Guidelines for Maintaining Streams in Your Community
MS4  -  What Is It?
How does it Affect You as a Resident or a Business Owner:
MS4 is the Municipal Separate Storm Water Sewer System.  The MS4's are publicly owned, and maintained systems to collect and move storm water that eventually discharges into creeks, streams and rivers.  These storm sewers are separate from the more familiar waste water sewer systems.  Stormwater can be any surface water flow or runoff such as natural precipitation, drainage from watering grass and washing cars as well as roads and farm fields.  Development of our community, such as shopping centers and hoursing developments, increases impervious coverage which then increases the rate storm water runs off.  The quicker the storm water runs into our streams, the more prone property is to flooding.

The purpose of the MS4 program is to reduce the amount of pollutants to the "maximium extent practicable" (MEP) from the waterways as well as to protect the water quality of those streams and rivers.  Those pollutants include nitrogen, phosphorus and sediment.  By addressing storm water streams such as the Conodoguint and LeTort, the health of those waterways is preserved and in some areas greatly improved.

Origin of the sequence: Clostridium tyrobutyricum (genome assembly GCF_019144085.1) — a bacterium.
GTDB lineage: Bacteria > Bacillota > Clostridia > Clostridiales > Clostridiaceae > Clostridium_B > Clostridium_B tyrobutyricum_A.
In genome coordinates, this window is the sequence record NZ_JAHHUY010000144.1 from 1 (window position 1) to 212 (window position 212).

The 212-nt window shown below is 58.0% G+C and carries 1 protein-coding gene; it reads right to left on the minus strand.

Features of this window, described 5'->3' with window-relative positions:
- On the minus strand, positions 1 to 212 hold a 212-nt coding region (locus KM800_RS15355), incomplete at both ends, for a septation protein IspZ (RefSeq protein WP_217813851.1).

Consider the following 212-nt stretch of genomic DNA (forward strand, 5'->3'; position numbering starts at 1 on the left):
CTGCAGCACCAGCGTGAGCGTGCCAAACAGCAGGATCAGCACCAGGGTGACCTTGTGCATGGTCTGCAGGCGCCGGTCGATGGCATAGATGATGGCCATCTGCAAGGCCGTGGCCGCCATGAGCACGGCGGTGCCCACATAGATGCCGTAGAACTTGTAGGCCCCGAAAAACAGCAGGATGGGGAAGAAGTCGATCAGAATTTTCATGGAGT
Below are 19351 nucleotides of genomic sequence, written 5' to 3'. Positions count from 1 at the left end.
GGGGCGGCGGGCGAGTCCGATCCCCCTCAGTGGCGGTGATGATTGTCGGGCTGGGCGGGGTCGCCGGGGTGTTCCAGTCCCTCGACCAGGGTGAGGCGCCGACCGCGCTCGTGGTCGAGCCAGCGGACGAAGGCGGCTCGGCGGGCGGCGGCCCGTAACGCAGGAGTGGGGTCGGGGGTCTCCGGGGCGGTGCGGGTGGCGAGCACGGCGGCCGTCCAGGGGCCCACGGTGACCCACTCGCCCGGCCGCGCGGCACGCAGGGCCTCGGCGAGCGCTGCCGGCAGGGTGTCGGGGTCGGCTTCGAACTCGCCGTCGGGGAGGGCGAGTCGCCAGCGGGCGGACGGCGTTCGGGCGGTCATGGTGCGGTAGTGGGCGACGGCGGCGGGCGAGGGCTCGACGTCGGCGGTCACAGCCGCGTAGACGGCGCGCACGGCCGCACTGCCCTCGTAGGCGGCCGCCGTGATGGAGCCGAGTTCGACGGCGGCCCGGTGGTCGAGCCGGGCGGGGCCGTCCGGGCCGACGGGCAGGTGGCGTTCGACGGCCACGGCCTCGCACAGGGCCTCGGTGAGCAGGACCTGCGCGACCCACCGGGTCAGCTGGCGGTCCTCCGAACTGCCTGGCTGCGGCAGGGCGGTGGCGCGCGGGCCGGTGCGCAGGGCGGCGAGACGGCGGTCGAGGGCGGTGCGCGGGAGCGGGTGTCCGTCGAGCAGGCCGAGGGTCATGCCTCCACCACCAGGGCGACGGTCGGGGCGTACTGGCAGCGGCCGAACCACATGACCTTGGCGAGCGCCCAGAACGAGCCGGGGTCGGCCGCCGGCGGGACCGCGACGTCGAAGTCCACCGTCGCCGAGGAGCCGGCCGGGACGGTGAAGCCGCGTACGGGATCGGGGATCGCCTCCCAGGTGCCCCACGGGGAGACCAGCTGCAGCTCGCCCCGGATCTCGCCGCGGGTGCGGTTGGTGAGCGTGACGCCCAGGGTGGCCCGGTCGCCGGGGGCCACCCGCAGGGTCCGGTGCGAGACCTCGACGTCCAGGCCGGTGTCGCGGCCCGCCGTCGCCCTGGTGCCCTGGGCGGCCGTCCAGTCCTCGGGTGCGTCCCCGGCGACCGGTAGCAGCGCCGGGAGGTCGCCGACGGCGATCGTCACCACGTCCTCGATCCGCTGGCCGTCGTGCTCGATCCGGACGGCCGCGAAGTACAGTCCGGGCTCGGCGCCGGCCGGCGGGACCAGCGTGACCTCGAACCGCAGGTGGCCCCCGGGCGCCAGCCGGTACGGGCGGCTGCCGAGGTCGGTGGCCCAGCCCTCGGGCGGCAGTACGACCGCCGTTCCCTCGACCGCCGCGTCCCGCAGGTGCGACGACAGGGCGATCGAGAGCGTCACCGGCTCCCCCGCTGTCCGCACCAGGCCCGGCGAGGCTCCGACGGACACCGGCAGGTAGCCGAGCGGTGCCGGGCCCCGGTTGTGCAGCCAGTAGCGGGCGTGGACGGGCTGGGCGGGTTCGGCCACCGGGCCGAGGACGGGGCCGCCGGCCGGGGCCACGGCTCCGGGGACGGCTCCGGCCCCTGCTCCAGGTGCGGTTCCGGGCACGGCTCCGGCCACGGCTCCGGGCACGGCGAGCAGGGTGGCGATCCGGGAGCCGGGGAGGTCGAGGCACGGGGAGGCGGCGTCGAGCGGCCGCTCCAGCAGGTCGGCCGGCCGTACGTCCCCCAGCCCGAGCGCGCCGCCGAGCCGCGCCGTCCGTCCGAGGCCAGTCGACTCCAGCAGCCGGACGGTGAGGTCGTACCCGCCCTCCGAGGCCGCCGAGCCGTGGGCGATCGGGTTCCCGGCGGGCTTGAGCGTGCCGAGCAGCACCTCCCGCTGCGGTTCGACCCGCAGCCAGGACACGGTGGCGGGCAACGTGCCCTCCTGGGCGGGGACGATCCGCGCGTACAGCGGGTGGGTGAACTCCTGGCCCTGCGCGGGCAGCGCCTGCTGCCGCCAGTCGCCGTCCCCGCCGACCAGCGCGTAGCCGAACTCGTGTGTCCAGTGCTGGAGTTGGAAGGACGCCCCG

North Middleton Township will need to comply with the water quality requirements set forth in the Federal Clean Water Act.  Several Cumberland County communities have already been mandated to comply.  Those communities are more developed and populated than North Middleton.  With the 2010 census, the Township reached the threshold for population density.  This translates to the Pennsylvania Department of Environmental Protection (DEP), who enforces the Clean Water Act, will notify the Township in the near future that the township will need to meet the requirements of the Act.